3. Forms can be difficult to fill in. Offer to help the
person.

4. When giving a task, make sure instructions are
clear, written in clear print or delivered at a
reasonably slow pace if the task is given orally.

5. Usually the oral skills of a person with dyslexia are
far stronger than their writing skills. Their
contribution to a group discussion will, therefore, be
much greater if they do not feel pressured to produce
a written account of the discussion or to take notes
for the group.
6. Specific assessment arrangements are
confidential. It is therefore a breach of confidentiality
to refer to specific arrangements apart from in a
meeting between tutor and student.
Interviewing Disabled People

1. Conduct interviews with disabled people as you
would with anyone.

2. Any questions concerning an interviewee’s
disability should be strictly relevant to the post or
course they are applying for. Before asking a question
about a person’s personal life, consider whether you
would put this question to any other interviewee.

3. Do not make assumptions about an individual’s
ability to perform certain tasks. It is much better to
ask them. Disabled people often develop innovative
solutions to everyday problems with or without
technical aids or personal support.

4. Try not to rely on third parties for information or
opinions about a disabled person’s capacity to succeed
at work or on a particular course. As you would with any
interviewee, form your own judgements from discussion
with the person themselves. Supporting information in
relation to a person’s abilities, particularly someone
who has been unemployed, may be available from a
voluntary organisation which has worked with them.

5. Information on specific aids or adaptations
required for employment can be obtained from the
Disability Service Team at your local Job Centre.
Assistance and information relating to disabled people
applying to study at the University can be obtained
from the Disability Advisor.
Guidelines for Producing Large Print Information

   Use point 16 or above. Ask the reader which size
    they prefer.

   Do not use more than 2 different print sizes per
    document.

   Use plain style fonts, such as Ariel or Comic Sans.
    This is Comic Sans.

   Do not fully justify text (a ragged right hand
    margin leads to easier reading).

   Do not indent paragraphs.

   Avoid usage of BLOCK CAPITALS.

   Do not put text over graphics.

   Ensure page numbering and headings/captions for
    photographs are also in large print.

   To emphasise words either enlarge the print size
    further or put in bold. Do not underline text.

   Avoid using columns unless you link the information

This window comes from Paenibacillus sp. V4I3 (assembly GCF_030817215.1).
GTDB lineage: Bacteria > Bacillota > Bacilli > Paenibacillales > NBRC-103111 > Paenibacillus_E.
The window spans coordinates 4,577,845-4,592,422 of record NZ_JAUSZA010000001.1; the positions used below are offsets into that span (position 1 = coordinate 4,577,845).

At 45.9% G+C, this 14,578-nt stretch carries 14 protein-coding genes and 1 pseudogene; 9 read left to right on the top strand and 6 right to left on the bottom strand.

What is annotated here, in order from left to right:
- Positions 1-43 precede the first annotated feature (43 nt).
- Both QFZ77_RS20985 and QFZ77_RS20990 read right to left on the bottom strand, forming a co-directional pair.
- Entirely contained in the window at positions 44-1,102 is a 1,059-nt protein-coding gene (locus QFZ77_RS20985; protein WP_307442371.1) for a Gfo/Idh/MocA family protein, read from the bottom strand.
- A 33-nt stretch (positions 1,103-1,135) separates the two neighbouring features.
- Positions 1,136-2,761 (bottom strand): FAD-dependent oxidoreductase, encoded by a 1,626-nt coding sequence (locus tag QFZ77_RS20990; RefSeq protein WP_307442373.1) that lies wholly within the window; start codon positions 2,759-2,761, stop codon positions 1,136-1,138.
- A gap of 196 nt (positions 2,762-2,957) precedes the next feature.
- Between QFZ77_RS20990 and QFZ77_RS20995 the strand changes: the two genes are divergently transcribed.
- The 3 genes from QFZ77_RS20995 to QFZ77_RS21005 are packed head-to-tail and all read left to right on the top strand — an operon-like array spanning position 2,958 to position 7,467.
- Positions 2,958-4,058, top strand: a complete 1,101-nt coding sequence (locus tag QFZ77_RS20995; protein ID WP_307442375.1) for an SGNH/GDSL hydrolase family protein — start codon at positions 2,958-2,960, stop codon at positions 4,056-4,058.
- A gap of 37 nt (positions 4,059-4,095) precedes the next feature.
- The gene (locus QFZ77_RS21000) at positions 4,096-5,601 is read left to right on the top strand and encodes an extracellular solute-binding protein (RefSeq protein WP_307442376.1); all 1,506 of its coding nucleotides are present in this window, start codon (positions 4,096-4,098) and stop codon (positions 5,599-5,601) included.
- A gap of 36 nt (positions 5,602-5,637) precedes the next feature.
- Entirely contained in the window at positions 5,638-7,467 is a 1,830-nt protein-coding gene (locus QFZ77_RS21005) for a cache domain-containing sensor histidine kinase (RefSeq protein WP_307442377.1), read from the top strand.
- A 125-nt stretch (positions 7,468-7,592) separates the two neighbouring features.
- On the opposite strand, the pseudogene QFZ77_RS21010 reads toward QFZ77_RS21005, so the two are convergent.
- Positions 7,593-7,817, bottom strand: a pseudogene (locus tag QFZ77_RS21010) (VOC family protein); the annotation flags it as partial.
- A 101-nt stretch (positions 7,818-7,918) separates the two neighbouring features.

by using leader dots

eg Section 1 ……………………….. Pages 1 – 8
 Section 2………………………… Pages 9 - 12

 Use pastel coloured matt paper, or good contrast
  such as black print on yellow.

 Avoid glossy paper.

 If large print documents are bulky, comb binding
  them is generally better than stapling.

 And finally…… please do not blow up standard size
  print documents on a photocopier.
Access Guidelines For Planning an Event

1.         Written Information

      Offer information about the event in all formats –
       standard print, large print, Braille, cassette,
       computer disk, by e-mail or on the internet

      Provide copies of papers, overheads etc. in
       required formats. Ensure contributors provide
       these ahead of time.

      Use a simple tick box on the registration form to
       ask:

          What their preferred format for receiving
           information is, e.g. standard print, large
           print, Braille, audiotape, computer disk, e-
           mail.

          if they require a sign language interpreter or
           lip speaker

          if they have any specific dietary
           requirements.

          If they have any other access requirements
2.         Venue

If there are potential access problems notify the
person in advance to discuss what can be done. The
following should be considered:

      Is the venue accessible for wheelchair users and
       mobility impaired people?

      Is there a ramped or step free entrance?

      Is there a lift if required?

      Are there accessible toilet facilities near all the
       rooms being used?

      Are there suitable parking arrangements close to
       the venue? If not what other arrangements can
       be made to assist the person to get into the
       venue?

      Can you provide a map or plan indicating accessible
       parking and toilets

      Is there a safe exercise area for guide dogs

      Is reception alerted to provide assistance?

      If the meal is a buffet, are there some chairs and
       tables?
      Are there people to assist with selecting and
       serving food?

      Is there an induction loop or infra red device built
       into the venue for hearing aid users? If a
       portable loop is being used which only covers a
       certain area of the room, is there a sign to tell
       people where to sit?

      Make sure directional signs are clear and not
       written all in upper case

3.         Other Assistance

      Provide assistance to find rooms, seating etc.

      Engage a sign language interpreter even if you are
       not certain that any deaf or hard of hearing
       people will attend. Most sign language
       interpreters are prepared to ask the audience at
       the beginning of the event if their services are
       needed, and if they are not will just charge a
       minimum fee.

The above information has been adapted from
information produced by the Disability Office at
Edinburgh University.

November 2002